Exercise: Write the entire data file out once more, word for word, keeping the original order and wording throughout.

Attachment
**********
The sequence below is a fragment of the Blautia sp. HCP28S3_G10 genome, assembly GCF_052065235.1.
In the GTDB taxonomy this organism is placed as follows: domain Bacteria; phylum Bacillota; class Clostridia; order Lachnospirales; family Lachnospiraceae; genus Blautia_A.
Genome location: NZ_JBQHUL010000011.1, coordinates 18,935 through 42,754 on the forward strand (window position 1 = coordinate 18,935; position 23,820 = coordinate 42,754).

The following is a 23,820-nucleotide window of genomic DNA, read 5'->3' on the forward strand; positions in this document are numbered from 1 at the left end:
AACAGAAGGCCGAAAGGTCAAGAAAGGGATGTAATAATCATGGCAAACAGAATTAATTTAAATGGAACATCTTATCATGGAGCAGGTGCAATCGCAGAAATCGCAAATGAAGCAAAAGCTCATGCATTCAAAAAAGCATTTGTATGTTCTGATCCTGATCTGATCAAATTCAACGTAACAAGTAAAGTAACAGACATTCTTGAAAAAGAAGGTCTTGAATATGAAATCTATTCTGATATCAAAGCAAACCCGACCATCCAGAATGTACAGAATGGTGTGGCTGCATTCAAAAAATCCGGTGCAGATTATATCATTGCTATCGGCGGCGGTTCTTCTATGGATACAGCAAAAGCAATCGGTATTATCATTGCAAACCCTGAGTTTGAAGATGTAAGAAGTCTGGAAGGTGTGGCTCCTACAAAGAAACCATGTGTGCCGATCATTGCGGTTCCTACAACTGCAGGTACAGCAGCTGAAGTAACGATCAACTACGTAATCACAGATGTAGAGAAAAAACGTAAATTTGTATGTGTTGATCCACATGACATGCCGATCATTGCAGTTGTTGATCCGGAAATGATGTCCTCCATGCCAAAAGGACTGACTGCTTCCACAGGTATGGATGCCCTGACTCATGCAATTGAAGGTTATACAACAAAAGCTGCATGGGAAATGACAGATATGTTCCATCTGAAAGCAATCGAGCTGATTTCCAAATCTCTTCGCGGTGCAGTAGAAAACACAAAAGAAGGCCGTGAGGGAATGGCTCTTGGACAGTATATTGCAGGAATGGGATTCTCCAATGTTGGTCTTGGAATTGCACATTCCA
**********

The sequence below is a fragment of the Blautia sp. HCP28S3_G10 genome, assembly GCF_052065235.1.
In the GTDB taxonomy this organism is placed as follows: domain Bacteria; phylum Bacillota; class Clostridia; order Lachnospirales; family Lachnospiraceae; genus Blautia_A.
Genome location: NZ_JBQHUL010000011.1, coordinates 18,935 through 42,754 on the forward strand (window position 1 = coordinate 18,935; position 23,820 = coordinate 42,754).

The following is a 23,820-nucleotide window of genomic DNA, read 5'->3' on the forward strand; positions in this document are numbered from 1 at the left end:
AACAGAAGGCCGAAAGGTCAAGAAAGGGATGTAATAATCATGGCAAACAGAATTAATTTAAATGGAACATCTTATCATGGAGCAGGTGCAATCGCAGAAATCGCAAATGAAGCAAAAGCTCATGCATTCAAAAAAGCATTTGTATGTTCTGATCCTGATCTGATCAAATTCAACGTAACAAGTAAAGTAACAGACATTCTTGAAAAAGAAGGTCTTGAATATGAAATCTATTCTGATATCAAAGCAAACCCGACCATCCAGAATGTACAGAATGGTGTGGCTGCATTCAAAAAATCCGGTGCAGATTATATCATTGCTATCGGCGGCGGTTCTTCTATGGATACAGCAAAAGCAATCGGTATTATCATTGCAAACCCTGAGTTTGAAGATGTAAGAAGTCTGGAAGGTGTGGCTCCTACAAAGAAACCATGTGTGCCGATCATTGCGGTTCCTACAACTGCAGGTACAGCAGCTGAAGTAACGATCAACTACGTAATCACAGATGTAGAGAAAAAACGTAAATTTGTATGTGTTGATCCACATGACATGCCGATCATTGCAGTTGTTGATCCGGAAATGATGTCCTCCATGCCAAAAGGACTGACTGCTTCCACAGGTATGGATGCCCTGACTCATGCAATTGAAGGTTATACAACAAAAGCTGCATGGGAAATGACAGATATGTTCCATCTGAAAGCAATCGAGCTGATTTCCAAATCTCTTCGCGGTGCAGTAGAAAACACAAAAGAAGGCCGTGAGGGAATGGCTCTTGGACAGTATATTGCAGGAATGGGATTCTCCAATGTTGGTCTTGGAATTGCACATTCCA